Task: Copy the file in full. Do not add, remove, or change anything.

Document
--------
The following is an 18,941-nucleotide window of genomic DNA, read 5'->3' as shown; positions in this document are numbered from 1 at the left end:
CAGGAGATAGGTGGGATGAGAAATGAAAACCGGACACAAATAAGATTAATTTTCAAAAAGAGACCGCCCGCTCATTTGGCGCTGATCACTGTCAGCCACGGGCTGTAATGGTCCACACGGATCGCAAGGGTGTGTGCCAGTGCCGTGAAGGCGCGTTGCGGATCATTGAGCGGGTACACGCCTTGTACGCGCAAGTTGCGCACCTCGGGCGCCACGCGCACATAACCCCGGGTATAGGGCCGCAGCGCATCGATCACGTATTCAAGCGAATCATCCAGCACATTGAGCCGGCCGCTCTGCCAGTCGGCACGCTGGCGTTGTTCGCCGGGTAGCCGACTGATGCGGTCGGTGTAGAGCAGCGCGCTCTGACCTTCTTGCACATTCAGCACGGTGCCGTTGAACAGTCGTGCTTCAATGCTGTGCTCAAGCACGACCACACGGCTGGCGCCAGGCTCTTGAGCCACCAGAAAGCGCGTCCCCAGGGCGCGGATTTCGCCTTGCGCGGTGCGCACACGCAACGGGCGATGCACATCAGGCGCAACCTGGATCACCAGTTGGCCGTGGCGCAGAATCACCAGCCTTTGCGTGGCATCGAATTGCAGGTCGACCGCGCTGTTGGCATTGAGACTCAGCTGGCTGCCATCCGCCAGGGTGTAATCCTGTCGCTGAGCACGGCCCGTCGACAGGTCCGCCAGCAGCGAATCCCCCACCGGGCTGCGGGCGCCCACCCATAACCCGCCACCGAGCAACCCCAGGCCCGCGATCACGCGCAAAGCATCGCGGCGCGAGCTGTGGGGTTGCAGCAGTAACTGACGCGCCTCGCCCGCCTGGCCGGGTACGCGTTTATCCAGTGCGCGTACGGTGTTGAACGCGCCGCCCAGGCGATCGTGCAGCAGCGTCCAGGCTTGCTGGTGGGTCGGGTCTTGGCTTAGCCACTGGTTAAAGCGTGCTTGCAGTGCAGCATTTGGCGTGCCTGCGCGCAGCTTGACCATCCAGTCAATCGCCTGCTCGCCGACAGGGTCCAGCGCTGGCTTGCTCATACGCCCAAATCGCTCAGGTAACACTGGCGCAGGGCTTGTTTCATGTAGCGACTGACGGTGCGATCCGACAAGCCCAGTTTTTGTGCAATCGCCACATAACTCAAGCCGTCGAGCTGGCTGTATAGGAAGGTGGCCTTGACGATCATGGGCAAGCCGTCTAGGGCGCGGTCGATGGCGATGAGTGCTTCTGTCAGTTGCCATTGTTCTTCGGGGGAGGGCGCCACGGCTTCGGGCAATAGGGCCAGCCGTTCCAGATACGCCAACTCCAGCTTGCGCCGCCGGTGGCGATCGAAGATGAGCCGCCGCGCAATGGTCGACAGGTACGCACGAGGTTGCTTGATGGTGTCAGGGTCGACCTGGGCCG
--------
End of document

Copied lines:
The following is an 18,941-nucleotide window of genomic DNA, read 5'->3' as shown; positions in this document are numbered from 1 at the left end:
CAGGAGATAGGTGGGATGAGAAATGAAAACCGGACACAAATAAGATTAATTTTCAAAAAGAGACCGCCCGCTCATTTGGCGCTGATCACTGTCAGCCACGGGCTGTAATGGTCCACACGGATCGCAAGGGTGTGTGCCAGTGCCGTGAAGGCGCGTTGCGGATCATTGAGCGGGTACACGCCTTGTACGCGCAAGTTGCGCACCTCGGGCGCCACGCGCACATAACCCCGGGTATAGGGCCGCAGCGCATCGATCACGTATTCAAGCGAATCATCCAGCACATTGAGCCGGCCGCTCTGCCAGTCGGCACGCTGGCGTTGTTCGCCGGGTAGCCGACTGATGCGGTCGGTGTAGAGCAGCGCGCTCTGACCTTCTTGCACATTCAGCACGGTGCCGTTGAACAGTCGTGCTTCAATGCTGTGCTCAAGCACGACCACACGGCTGGCGCCAGGCTCTTGAGCCACCAGAAAGCGCGTCCCCAGGGCGCGGATTTCGCCTTGCGCGGTGCGCACACGCAACGGGCGATGCACATCAGGCGCAACCTGGATCACCAGTTGGCCGTGGCGCAGAATCACCAGCCTTTGCGTGGCATCGAATTGCAGGTCGACCGCGCTGTTGGCATTGAGACTCAGCTGGCTGCCATCCGCCAGGGTGTAATCCTGTCGCTGAGCACGGCCCGTCGACAGGTCCGCCAGCAGCGAATCCCCCACCGGGCTGCGGGCGCCCACCCATAACCCGCCACCGAGCAACCCCAGGCCCGCGATCACGCGCAAAGCATCGCGGCGCGAGCTGTGGGGTTGCAGCAGTAACTGACGCGCCTCGCCCGCCTGGCCGGGTACGCGTTTATCCAGTGCGCGTACGGTGTTGAACGCGCCGCCCAGGCGATCGTGCAGCAGCGTCCAGGCTTGCTGGTGGGTCGGGTCTTGGCTTAGCCACTGGTTAAAGCGTGCTTGCAGTGCAGCATTTGGCGTGCCTGCGCGCAGCTTGACCATCCAGTCAATCGCCTGCTCGCCGACAGGGTCCAGCGCTGGCTTGCTCATACGCCCAAATCGCTCAGGTAACACTGGCGCAGGGCTTGTTTCATGTAGCGACTGACGGTGCGATCCGACAAGCCCAGTTTTTGTGCAATCGCCACATAACTCAAGCCGTCGAGCTGGCTGTATAGGAAGGTGGCCTTGACGATCATGGGCAAGCCGTCTAGGGCGCGGTCGATGGCGATGAGTGCTTCTGTCAGTTGCCATTGTTCTTCGGGGGAGGGCGCCACGGCTTCGGGCAATAGGGCCAGCCGTTCCAGATACGCCAACTCCAGCTTGCGCCGCCGGTGGCGATCGAAGATGAGCCGCCGCGCAATGGTCGACAGGTACGCACGAGGTTGCTTGATGGTGTCAGGGTCGACCTGGGCCG